10. God Bless The Machine By Connor McCann (Strangers Fanzine) – An acid-trip science fiction conceptual free-for-all that takes dead aim at vapid celebrity worship and global media consolidation while never forgetting to be a ton of fun along the way, McCann’s comic is equal parts timely as hell and decades ahead of its time. If you miss the days when comics were insane, fun and insanely fun, I’ve got good news : they’re back.

9. Birth Of The Bat By Josh Simmons (The Mansion Press) – Simmons’ latest “Bootleg Batman” comic continues his trend of de facto deconstruction by taking the character of the Caped Crusader to its logical extremes — which is to say, well past the point of disturbing absurdity. Where some are content to merely mine the so-called “Bat mythos” for all its worth, Simmons strip mines it — and yet always seems to have more to say on the subject.

8. Epoxy #6 By John Pham (Self-Published) – Another sumptuous riso-printed feast for the eyes from the modern master of hand-printed comics. Who can say no to more “J+K” hijinks, another installment of “Deep Space,” and fold-outs and inserts galore? I know I sure can’t. Long may this series continue.

7. BUM : Unsmooth #2 By E.S. Glenn (Floating World Comics) – Glenn blows the doors wide open with this formally experimental, genre-hopping tour de force that plays with convention in the best way possible : by utilizing it for the artists’ own ends. Shifting styles as frequently as it shifts tone and perspective, this is one of those comics that leaves you with more questions than answers while all the time making its own kind of highly-specialized “sense” along the way. Ambitious, multi-layered, and metatextual, this is auteur work of the highest order.

6. The Future Is An Open Mouth By Dustin Holland (Self-Published) – Speaking of auteur comics, Holland produces nothing but, and this represents probably the most successful synthesis of his idiosyncratic creative vision with the always-nebulous concept of reader “accessibility.” Which is to say, it’s fucking ecstatically weird, but you’re never lost within its hermetic “universe.” Like all the best art, its borderline-impossible to define what makes Holland’s work so special, you just know that it is.

5. Dear Mother & Other Stories By Bhanu Pratap (Strangers Fanzine) – Arguably the year’s most disturbing work both conceptually and visually, Pratap’s full-length debut challenges notions of identity, bodily autonomy, and intrinsic need on levels both macro and micro. If you don’t think there can be beauty in nihilism, think again, but be warned : the more you do think about this comic, the more sleep you’ll lose.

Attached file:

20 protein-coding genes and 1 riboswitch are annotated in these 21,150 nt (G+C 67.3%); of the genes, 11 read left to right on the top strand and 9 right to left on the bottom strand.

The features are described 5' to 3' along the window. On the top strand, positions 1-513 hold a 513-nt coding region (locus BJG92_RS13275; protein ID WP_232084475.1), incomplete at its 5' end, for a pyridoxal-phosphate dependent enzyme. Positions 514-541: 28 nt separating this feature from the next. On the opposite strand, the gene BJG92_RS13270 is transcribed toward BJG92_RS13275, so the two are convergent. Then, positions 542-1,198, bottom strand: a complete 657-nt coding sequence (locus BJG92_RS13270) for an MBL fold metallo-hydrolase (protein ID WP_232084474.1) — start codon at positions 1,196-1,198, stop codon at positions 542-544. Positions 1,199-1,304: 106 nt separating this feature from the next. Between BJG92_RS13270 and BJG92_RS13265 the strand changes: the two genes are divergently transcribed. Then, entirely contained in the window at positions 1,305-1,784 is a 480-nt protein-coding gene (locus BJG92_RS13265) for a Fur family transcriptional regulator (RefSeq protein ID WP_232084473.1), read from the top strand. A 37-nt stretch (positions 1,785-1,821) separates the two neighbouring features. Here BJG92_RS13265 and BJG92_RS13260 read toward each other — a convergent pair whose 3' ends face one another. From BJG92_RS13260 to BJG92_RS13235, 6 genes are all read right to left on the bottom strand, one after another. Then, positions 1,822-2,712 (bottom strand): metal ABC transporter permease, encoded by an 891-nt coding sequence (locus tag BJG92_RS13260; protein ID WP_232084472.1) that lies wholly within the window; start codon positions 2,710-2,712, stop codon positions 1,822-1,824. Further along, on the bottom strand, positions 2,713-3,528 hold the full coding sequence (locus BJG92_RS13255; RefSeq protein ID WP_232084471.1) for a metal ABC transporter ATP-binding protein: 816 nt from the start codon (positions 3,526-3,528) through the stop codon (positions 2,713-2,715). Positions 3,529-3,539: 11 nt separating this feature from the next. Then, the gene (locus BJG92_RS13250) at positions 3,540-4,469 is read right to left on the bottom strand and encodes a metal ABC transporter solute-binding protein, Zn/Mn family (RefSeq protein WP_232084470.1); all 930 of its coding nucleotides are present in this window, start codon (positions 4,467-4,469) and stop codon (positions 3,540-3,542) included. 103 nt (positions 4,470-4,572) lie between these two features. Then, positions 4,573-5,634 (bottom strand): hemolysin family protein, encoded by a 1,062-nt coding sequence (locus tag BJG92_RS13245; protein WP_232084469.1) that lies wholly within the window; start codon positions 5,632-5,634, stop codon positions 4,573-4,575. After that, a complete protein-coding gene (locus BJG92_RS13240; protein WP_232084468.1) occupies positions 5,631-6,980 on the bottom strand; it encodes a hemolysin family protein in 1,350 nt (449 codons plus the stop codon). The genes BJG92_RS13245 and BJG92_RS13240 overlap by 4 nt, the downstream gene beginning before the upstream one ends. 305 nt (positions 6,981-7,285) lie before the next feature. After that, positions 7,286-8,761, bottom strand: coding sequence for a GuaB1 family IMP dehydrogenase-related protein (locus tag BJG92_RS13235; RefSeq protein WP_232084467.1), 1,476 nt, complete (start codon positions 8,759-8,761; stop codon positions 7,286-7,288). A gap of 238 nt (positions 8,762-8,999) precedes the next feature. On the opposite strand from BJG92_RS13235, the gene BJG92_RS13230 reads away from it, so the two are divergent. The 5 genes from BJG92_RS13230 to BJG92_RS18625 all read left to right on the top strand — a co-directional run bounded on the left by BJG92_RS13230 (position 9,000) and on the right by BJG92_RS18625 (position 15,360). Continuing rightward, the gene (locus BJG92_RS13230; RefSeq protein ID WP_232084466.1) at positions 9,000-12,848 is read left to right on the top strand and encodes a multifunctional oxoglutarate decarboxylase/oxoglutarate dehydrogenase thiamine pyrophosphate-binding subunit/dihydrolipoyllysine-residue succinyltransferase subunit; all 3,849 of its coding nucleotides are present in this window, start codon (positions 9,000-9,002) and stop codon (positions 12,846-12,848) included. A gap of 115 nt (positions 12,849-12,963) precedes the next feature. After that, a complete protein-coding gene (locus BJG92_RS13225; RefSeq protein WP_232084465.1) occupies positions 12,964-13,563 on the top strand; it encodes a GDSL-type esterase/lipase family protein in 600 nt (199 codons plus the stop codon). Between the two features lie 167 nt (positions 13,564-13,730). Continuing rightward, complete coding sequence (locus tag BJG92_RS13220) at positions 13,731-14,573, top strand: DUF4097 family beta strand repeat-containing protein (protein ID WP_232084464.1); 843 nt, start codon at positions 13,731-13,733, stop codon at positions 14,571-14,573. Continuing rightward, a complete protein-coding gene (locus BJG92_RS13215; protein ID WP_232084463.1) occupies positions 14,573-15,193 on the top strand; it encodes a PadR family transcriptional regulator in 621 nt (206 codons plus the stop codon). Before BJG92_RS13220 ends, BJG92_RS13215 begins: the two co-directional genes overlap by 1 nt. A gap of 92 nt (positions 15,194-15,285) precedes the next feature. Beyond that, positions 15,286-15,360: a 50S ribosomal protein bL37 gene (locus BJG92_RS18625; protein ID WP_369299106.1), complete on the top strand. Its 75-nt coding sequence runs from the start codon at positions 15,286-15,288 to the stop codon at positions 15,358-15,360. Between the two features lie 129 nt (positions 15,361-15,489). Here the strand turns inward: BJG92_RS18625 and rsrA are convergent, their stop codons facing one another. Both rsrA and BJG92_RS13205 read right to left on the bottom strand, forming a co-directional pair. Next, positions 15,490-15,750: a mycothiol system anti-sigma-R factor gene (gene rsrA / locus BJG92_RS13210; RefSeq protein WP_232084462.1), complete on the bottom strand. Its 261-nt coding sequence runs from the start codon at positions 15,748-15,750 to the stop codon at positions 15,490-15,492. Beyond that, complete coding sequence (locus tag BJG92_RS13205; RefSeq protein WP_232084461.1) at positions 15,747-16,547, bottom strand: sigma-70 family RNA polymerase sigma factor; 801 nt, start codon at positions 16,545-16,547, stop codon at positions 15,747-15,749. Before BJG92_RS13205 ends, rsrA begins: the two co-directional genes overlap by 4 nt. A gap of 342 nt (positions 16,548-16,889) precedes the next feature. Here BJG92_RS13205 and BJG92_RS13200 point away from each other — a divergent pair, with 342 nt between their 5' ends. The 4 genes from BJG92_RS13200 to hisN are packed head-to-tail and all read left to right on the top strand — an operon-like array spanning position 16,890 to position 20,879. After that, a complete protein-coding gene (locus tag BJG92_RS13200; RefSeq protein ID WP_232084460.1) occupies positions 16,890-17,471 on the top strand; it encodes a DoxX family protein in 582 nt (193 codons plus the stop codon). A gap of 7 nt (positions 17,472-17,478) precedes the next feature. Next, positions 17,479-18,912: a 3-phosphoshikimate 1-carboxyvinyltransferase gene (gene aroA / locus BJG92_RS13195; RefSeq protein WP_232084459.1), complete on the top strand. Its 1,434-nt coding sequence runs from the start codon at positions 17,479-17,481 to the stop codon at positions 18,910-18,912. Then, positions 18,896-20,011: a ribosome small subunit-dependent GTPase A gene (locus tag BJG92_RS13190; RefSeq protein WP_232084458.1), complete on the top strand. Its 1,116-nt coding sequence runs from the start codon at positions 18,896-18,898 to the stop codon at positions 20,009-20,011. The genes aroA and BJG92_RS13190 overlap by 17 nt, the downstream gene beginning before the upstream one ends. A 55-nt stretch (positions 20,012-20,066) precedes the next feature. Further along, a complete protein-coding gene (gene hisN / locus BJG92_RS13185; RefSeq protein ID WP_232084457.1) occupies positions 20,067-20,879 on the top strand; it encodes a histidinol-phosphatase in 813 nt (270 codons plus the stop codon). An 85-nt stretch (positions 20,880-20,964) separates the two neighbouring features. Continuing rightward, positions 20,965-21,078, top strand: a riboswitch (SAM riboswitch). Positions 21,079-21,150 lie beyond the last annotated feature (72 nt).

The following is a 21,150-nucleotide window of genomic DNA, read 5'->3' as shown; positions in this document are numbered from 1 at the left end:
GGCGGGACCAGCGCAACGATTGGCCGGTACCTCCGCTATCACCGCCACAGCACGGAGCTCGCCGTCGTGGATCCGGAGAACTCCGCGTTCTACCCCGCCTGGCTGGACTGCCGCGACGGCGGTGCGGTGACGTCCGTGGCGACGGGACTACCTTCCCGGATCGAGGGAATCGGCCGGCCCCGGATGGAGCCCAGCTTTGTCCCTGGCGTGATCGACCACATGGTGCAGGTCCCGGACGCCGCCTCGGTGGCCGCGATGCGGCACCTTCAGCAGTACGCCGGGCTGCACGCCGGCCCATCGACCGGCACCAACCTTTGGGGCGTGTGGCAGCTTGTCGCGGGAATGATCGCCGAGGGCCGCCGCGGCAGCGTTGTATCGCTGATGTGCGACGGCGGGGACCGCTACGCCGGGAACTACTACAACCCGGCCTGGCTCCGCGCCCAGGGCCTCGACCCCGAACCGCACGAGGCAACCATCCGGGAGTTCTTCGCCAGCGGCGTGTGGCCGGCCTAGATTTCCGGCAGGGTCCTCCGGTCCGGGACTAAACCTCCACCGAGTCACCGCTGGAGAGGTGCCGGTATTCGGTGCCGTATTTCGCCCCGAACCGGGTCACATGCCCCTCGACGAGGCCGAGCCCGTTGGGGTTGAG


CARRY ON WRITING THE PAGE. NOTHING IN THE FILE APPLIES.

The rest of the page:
4. Burg Land 1 – Sleemore Gank By Alexander Laird (Self-Published) – The most imaginative sci-fi comic to come down the pike in a hell of a long time, Laird’s loosely-paced but tightly-plotted opening salvo of what promises to be a sprawling sci-fi opus is breathtaking on every level, creatively and technically, rivaling the riso production values of even the esteemed (and aforementioned) Mr. Pham. Sure, this comic is a clinic on the art of so-called “world building,” but it’s got more than enough heart to match its brains, and that makes all the difference.

3. Speshal Comics, Edited By Floyd Tangeman (Dead Crow) – Essentially a “bonus issue” of Tangeman’s groundbreaking Tinfoil Comix, and showcasing the work of many of the same cartoonists who have appeared in that anthology, the strips in this one all honor the late Bay Area artist/tagger Evan “Spesh” Larsen, and while I admit I never knew the guy, this comic sure makes me wish that I had. This is no mere “tribute” publication, however — rather it’s a celebration and examination of an artist, his ethos, and his body of work as seen from multiple points of view, and well and truly runs the stylistic and tonal gamut. “Spesh” himself may be gone, but this comic is a monumental legacy in and of itself.

2. Scat Hog Volume One By Cooper Whittlesey (Self-Published) – Every year it seems a comic comes from out of left field and knocks me for a wallop. This year, that dubious “honor” belonged to this collection of Whittlesey’s straight-from-the-id strips, scrawled with all the energy and urgency of self-exorcism and not so much released into the world as it was thrust upon it. Still, in my defense, nothing can really prepare anybody for this torrential onslaught of unleashed artistic imperative. Shock and awe, baby — emphasis on the latter.

1. Crashpad By Gary Panter (Fantagraphics) – A bit of a cheat here in that this is an oversized hardcover book as well as a “floppy” single issue, but if anything is worth bending the rules for it’s this, Panter’s love letter to the underground. And while it holds true to many of the precepts of its artistic progenitors, it never takes the easy way out by wallowing in nostalgia — instead, Panter takes inspiration from the past to do what he does best : show us a way forward. Far out? Sure. But don’t be surprised if this one takes you on a journey inside, as well.

Okay, that’s one down, five to go — next up we’ll be looking at the TOP TEN COMICS SERIES. Until then, a reminder that my Patreon is updated three times a week with whatever is on my mind on the subjects of comics, films, television, literature, and politics. Depending on who you are, your support either is or would be greatly appreciated.